Sad Day For The Hi Fi Industry!
Pink Triangle Cessation statement
It's with great regret that we announce that Pink Triangle Partnership ltd has ceased trading.
Despite the warm reception they received from the audio press, the current range has not met with commercial success sufficient to offset the tremendous investment in research, development and tooling for this range of products.
This finally closes the book on this quirky, innovative company, which over almost a quarter of a century gave us innovation and controversy in equal measure. Bursting onto the hi-fi scene in 1980's. PT's battery powered turntables bucked almost every established turntable wisdom, featuring a patented acrylic platter, DC motor and space-age materials, including an aerolam subchassis, the deck immediately elicited both derision (from rival manufacturers and 'flat earth' reviewers) and praise (from dealers and customers alike) for it's transparent, neutral, uncoloured character.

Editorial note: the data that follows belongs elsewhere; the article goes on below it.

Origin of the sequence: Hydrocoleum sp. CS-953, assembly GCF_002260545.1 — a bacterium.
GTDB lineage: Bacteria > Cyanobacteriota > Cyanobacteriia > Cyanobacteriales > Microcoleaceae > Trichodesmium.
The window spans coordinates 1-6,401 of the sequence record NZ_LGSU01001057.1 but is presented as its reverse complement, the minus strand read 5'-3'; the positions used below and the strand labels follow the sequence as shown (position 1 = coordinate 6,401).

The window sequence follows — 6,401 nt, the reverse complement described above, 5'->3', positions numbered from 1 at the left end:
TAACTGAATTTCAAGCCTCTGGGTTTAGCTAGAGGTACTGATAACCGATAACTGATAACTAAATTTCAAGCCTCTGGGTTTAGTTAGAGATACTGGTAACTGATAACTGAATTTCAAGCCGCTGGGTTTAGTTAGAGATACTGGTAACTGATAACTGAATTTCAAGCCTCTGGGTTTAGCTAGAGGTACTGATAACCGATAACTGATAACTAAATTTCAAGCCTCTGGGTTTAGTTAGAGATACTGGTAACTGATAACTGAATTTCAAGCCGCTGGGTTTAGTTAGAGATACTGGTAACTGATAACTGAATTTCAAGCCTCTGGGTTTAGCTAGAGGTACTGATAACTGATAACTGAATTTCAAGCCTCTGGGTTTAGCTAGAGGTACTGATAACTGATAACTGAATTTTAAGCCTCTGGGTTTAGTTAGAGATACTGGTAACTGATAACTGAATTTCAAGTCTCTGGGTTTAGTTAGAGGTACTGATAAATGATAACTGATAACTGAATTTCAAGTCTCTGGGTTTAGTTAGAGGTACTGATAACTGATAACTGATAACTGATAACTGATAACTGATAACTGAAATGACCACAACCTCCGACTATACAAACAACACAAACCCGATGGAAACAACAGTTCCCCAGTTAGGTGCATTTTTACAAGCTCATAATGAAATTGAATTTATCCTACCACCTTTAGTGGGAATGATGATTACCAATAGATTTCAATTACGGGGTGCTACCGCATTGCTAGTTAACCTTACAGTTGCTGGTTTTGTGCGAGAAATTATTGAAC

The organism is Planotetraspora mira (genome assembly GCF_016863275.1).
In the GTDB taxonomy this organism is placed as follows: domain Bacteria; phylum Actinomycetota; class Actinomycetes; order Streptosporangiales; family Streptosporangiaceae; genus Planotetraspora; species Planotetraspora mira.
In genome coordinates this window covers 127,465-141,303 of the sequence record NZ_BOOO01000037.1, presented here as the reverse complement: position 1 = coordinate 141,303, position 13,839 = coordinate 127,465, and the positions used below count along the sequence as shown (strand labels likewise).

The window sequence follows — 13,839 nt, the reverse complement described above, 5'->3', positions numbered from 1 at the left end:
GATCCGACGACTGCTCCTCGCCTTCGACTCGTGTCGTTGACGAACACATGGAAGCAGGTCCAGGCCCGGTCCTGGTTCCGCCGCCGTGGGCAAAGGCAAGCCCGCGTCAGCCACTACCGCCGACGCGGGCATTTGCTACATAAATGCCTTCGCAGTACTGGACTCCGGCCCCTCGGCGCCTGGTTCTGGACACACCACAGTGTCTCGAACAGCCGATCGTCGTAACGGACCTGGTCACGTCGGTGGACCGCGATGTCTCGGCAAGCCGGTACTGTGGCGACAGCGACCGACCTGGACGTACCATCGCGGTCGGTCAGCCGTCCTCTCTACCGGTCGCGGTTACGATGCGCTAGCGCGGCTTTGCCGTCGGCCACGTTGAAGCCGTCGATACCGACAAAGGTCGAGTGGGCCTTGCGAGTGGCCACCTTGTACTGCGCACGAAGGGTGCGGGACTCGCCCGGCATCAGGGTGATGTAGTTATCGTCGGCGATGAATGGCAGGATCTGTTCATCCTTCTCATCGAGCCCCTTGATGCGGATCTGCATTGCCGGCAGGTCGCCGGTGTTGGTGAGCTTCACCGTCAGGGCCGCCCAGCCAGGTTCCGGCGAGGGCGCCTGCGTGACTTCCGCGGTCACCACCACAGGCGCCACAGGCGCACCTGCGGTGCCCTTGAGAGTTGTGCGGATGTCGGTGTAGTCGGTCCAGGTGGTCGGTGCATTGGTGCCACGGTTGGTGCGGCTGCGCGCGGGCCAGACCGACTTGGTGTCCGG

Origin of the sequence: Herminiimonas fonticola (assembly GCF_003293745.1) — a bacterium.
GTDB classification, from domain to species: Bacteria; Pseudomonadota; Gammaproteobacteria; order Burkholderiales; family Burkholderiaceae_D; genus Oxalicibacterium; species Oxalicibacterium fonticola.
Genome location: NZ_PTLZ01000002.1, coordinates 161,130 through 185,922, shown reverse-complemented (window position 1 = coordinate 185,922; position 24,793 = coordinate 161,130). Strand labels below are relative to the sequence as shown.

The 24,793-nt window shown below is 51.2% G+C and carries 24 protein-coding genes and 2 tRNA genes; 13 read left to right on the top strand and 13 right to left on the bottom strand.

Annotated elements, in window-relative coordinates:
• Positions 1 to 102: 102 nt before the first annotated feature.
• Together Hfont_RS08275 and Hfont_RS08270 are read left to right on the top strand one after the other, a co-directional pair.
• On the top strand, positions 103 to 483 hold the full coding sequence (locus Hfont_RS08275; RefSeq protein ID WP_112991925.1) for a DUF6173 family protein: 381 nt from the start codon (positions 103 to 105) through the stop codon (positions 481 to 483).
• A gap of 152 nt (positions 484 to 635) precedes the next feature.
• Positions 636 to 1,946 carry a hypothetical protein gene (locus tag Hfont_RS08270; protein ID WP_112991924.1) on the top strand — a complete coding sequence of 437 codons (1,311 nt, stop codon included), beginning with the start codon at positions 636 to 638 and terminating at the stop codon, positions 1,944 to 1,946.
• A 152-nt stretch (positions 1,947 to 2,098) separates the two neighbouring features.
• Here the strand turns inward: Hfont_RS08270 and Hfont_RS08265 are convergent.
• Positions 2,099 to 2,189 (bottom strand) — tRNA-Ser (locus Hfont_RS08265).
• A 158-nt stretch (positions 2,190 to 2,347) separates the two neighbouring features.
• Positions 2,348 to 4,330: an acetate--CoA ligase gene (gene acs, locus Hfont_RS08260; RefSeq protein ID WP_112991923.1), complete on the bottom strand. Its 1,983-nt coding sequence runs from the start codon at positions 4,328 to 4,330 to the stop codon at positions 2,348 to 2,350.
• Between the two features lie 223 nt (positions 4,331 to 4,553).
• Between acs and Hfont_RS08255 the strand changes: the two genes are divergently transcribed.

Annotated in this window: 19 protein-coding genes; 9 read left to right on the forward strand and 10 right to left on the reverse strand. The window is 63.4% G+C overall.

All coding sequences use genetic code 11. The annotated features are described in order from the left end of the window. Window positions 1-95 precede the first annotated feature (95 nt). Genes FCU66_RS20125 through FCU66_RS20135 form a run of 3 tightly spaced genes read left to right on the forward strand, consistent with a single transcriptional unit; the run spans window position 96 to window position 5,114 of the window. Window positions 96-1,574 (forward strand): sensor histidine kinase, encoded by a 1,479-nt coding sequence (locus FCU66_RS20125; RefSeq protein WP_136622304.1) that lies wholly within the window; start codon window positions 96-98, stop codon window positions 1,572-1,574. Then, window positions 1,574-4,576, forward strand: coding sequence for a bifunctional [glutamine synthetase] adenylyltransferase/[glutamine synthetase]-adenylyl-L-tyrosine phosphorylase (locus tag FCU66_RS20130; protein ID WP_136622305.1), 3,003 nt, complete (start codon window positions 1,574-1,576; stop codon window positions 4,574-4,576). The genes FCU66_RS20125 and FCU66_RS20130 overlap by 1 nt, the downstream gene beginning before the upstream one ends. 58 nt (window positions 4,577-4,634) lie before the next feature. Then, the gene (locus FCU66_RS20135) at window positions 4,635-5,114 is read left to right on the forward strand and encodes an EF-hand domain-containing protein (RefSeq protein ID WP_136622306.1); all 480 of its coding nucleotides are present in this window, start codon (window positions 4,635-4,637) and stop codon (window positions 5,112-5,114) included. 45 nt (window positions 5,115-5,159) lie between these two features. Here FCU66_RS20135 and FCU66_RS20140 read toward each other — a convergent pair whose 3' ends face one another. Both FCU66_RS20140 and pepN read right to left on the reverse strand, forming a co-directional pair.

Pink's first amplifier design, the battery powered Pip, featuring a unique transconductance topology, immediately established itself as 'state of the art', with its ability to reproduce a near-holographic soundstage. A power amplifier worthy of the Pip was, however, almost 20 years in the making.
All Pink's turntables were revered for their startling likeness to master tape, but Pink's last turntable, the battery powered Anniversary (though not the 'no-holds-barred' affair Pink insisted they always wanted to build) took this to new heights.
Turning their attention to digital electronics in the early nineties, their first product, the battery powered Da Capo digital to analogue converter, took the industry by storm. Not just for it’s complete absence of digital 'edge' and 'glare', but for its modular engineering - a range of 6 plug-in digital filter modules allowing customers to choose from a range of 'flavours' from 24 bit to HDCD.
The last range of products, warmly received by the hi-fi press, saw Pink launch the Integral integrated amplifier and the worlds first battery powered high end CD player, the Da Capo II, complete with 25 bit/176khz processing.
Pink finally achieved battleship build status with a stunningly elegant design-and as always keeping very true to Pink's neutral sonic presentation.